The political independence that the military often displays in the midst of revolutionary situations was strikingly absent in both the American and French revolutions. Both depended on militias composed of citizen soldiers. Even as an army was constituted, this remained the case at least for a good while.
Let me consider the French case as I know it much better. In fact, the revolutionary uprising (July 12-14, 1789) that led to the capture of the Bastille already revealed that some of the royal army had, in fact, absorbed the rising tide of revolutionary spirit. The troops called up largely refused to intervene. The effective fighting force that actively favored the revolution proved to be poorly armed citizenry, but taking the Bastille was accomplished less by armed assault than persuasion. When the revolutionaries got around in succeeding months to organizing the army, they installed elections by the troops as a way of peopling the officer rank.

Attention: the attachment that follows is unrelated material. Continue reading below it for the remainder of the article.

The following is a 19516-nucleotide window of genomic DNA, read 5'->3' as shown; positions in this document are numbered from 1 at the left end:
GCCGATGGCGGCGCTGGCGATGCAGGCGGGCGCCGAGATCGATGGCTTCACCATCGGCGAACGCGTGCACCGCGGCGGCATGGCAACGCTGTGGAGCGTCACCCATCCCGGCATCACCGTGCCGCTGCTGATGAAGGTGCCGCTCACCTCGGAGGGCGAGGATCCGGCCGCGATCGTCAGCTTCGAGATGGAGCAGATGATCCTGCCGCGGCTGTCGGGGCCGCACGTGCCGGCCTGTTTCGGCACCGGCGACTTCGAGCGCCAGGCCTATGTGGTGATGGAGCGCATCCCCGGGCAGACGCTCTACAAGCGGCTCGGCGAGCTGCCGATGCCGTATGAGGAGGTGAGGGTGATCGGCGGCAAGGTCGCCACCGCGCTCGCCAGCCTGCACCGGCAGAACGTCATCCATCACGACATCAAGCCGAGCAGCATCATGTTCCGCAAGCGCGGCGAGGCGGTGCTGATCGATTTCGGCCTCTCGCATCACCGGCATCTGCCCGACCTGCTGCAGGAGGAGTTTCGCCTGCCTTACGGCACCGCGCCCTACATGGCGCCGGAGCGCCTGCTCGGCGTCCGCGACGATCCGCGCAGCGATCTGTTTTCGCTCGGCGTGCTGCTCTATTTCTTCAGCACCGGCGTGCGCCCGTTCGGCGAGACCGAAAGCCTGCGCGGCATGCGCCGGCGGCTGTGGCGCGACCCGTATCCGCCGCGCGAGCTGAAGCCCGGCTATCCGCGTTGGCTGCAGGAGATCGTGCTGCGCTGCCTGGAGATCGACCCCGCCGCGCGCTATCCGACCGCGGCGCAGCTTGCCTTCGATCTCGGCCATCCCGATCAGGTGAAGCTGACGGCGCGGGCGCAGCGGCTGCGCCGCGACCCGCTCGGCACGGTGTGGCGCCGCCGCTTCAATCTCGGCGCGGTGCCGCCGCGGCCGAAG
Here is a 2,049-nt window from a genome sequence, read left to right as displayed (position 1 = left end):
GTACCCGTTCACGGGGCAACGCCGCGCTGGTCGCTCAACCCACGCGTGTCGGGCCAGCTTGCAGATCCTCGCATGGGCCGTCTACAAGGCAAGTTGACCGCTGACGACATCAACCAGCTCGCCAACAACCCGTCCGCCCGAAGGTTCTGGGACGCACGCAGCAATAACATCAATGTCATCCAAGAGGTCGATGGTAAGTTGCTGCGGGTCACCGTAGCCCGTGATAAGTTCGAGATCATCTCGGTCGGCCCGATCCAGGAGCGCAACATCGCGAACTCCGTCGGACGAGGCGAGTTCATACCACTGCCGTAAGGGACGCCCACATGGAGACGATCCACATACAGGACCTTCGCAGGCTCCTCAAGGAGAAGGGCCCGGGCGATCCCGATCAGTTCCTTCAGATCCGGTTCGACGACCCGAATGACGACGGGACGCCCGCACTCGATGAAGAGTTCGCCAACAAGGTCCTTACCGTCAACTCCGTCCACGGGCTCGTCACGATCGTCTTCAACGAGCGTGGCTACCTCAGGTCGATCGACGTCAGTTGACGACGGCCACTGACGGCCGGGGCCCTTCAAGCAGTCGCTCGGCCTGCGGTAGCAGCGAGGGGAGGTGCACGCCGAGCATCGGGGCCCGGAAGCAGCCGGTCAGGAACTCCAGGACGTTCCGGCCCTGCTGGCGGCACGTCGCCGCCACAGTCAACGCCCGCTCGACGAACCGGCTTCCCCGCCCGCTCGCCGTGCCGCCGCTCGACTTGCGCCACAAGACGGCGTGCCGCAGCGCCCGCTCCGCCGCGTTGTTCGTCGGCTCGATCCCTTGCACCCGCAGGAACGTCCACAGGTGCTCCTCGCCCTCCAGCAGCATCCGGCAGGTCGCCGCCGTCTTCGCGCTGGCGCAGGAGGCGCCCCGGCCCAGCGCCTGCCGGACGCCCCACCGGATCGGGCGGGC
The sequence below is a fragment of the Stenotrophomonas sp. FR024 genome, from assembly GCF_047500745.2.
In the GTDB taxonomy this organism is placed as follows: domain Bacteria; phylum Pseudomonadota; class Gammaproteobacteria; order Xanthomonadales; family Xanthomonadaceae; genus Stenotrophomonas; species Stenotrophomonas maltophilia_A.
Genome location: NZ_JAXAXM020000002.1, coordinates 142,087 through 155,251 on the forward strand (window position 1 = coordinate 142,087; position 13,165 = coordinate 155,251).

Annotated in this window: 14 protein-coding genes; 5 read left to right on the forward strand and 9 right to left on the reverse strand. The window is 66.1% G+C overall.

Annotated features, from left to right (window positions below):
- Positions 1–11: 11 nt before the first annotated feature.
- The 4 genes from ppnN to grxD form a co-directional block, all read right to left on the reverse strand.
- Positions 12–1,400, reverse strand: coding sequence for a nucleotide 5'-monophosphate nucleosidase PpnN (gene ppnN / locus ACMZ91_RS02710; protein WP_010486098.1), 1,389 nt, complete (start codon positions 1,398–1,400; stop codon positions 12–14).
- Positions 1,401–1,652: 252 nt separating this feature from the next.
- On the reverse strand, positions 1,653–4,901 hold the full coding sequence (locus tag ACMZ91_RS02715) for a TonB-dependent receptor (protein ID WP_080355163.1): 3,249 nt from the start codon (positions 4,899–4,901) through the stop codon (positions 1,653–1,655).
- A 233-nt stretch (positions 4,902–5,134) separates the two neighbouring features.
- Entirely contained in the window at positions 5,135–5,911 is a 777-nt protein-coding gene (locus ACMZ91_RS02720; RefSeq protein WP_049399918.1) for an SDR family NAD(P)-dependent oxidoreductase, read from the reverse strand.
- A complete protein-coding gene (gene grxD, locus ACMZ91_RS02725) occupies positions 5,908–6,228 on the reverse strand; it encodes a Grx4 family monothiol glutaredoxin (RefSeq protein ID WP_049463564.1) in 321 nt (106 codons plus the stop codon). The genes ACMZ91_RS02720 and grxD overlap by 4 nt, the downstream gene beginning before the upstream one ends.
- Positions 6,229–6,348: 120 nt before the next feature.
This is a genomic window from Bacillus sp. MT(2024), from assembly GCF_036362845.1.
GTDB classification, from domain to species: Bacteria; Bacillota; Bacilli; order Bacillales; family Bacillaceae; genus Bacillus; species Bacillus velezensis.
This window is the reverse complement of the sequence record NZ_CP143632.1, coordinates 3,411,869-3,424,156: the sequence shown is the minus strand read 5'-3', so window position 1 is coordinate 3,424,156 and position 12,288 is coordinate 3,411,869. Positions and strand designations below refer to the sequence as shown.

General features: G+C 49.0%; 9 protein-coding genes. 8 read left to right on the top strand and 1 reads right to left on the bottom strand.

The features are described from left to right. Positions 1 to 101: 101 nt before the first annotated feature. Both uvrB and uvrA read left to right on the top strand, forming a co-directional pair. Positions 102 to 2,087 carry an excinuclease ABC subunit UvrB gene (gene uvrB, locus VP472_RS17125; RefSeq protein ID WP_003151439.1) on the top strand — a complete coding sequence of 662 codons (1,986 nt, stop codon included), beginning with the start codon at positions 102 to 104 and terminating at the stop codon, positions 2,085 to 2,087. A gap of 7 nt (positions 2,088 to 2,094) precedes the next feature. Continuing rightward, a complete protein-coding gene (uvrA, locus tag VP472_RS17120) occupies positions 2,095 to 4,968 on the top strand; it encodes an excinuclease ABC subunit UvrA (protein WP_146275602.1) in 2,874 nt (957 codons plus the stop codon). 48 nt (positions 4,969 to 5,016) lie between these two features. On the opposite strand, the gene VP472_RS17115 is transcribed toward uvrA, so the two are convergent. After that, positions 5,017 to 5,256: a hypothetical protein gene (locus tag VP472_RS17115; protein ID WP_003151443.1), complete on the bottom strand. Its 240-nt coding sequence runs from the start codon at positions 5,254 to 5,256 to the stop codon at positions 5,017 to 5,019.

These elections did not last as the army professionalized. But importantly, the Army, though increasingly organized around hierarchy, did not for several years much develop politics independent from civilian politics. In fact, as society divided along various lines in 1792 , the military reflected much more than created these divisions. From the perspective of the recent past, this historical development, little discussed in the scholarly literature, deserves more attention. The revolutionary American situation might simply be a general hostility to standing armies, but the French case is more enigmatic. Napoleon’s role in this is worthy of future discussion.